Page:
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What makes a bed "fit for a cow"?

Posted 12/13/2017 3:57pm by Kinley Coulter.

     December!  Winter has arrived at Coulter Farms with a vengeance.  The next two nights are forecast to have low temperatures in the teens… Brrrr!  Who doesn’t appreciate a warm soft bed on a cold winter’s night?  Here at the farm, nothing feels quite as nice as tumbling, exhausted,  into a soft, warm, cozy bed after a long day’s work… Aaaahhhh… what could be better?!  

 
     Would it surprise you to know that animals appreciate a soft, warm, dry bed too?  Maybe you never thought about how to make a bed 'fit for a cow.'
 
     It all starts in a Certified Organic corn field where the ear-corn has been picked and removed and nothing remains but the corn stalks and leaves.  We are required to use only Certified organic bedding for our dairy cows, beef cows and sheep because bored animals can occasionally eat bedding (I know, ‘Yuck!’ Right?  But bored animals, like bored people, can do all kinds of senseless things… ).
 
     We won’t  (and according to organic protocols, mayn’t) use bedding that has been grown from GMO laden seed, or sprayed with toxic herbicides,  or soaked with poisonous pesticides to bed our animals.  As an aside...did you know that the Google says that the suffix ‘cide’ means ‘something that promotes or causes death'…. from the same root word as ‘cadaver’ (or corpse)… why would farmers need things that are engineered to end life to grow food that is meant to preserve life? Just asking…   
 
     Anyway, If it ever made you grumpy to pay a premium for organic food… even I, the organic farmer feel your pain.  The organic bedding we use for our ruminants costs double what conventional bedding costs.  We can live with it...it’s a small price to pay for a clean, healthy animal bed.  How would you like it if your sheets and pillow were sprayed with toxic poison?  Sweet dreams?!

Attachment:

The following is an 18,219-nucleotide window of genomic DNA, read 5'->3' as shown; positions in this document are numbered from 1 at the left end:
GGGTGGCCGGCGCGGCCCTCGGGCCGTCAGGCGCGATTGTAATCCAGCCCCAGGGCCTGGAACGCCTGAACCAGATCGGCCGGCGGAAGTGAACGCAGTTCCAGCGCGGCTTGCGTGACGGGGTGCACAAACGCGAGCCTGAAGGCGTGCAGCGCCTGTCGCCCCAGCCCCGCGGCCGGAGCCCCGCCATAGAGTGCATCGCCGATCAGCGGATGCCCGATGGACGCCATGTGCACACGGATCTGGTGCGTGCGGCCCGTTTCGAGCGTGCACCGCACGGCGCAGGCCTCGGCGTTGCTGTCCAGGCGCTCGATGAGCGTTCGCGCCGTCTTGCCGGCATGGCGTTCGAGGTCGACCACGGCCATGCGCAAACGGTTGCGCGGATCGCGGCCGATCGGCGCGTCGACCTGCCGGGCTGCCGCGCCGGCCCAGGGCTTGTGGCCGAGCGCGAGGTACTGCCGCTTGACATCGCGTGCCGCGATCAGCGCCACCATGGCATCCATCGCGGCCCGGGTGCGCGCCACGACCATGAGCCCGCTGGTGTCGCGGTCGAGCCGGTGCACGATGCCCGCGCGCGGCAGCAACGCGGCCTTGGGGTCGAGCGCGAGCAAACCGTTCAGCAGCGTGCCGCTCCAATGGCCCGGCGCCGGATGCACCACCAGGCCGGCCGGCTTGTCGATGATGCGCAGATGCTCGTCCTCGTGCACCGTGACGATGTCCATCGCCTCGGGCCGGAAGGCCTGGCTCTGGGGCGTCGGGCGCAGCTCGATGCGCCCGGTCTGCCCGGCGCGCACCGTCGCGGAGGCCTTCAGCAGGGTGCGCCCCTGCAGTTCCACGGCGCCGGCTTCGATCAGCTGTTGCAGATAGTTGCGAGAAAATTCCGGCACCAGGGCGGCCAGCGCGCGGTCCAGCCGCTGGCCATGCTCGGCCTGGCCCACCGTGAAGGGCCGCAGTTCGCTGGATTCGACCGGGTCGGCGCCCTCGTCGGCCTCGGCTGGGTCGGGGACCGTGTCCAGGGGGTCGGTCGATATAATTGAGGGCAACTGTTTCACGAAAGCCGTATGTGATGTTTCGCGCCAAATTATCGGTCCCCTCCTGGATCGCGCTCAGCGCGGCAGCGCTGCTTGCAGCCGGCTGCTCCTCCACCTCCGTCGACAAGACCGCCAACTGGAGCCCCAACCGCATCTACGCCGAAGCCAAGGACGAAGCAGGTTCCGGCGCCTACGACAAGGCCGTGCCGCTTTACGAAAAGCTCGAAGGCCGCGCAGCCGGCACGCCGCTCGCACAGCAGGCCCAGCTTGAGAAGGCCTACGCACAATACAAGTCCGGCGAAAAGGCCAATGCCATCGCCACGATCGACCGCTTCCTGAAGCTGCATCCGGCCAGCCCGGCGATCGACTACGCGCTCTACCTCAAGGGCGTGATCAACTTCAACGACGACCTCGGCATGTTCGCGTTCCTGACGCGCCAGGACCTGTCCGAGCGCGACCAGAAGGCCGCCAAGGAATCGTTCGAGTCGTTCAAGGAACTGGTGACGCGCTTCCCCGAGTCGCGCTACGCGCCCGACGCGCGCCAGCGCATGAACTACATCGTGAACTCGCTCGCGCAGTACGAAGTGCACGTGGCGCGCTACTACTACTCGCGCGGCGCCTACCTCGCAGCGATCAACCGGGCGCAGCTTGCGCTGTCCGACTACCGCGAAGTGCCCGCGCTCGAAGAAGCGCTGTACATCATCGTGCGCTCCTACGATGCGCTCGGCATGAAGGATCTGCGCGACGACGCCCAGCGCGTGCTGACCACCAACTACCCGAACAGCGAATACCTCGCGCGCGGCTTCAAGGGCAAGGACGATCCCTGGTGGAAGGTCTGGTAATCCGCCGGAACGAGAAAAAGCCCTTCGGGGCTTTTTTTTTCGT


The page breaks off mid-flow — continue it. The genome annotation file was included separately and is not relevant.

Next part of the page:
The corn stalks are chopped up with a brush-hog, dried in the bright, fall sunshine and raked into long puffy, fluffy rows with a hay rake… then, along comes the hay baler.  The sleepy round-baler thought its work was done at the end of the hay season; but, Surprise, wake up Mr. Baler!  It gets rousted back to ‘active duty’ even as the occasional snow-flakes are dancing wildly in the stiff November wind.
 
     In no time at all, a half ton of soft dry corn stalks and leaves are rolled into a tight, compact round bale and neatly tied up like a Christmas gift with a thin plastic webbing called ’net wrap.'  Now you know our recipe to transform corn-field refuse into valuable corn-fodder bedding (don’t tell anyone our secret).
 
      The fodder bales don’t get to hang-out in the field long… a chilly fall rain is always threatening.  So, out comes the skid loader and the clunky (but mighty) bale truck and trailer.  In no time at 150 fodder bales have been gathered… 
 
and loaded…
 
and transported to the barn...
 
and unloaded…
 
 and tucked into the anxiously waiting hay barn.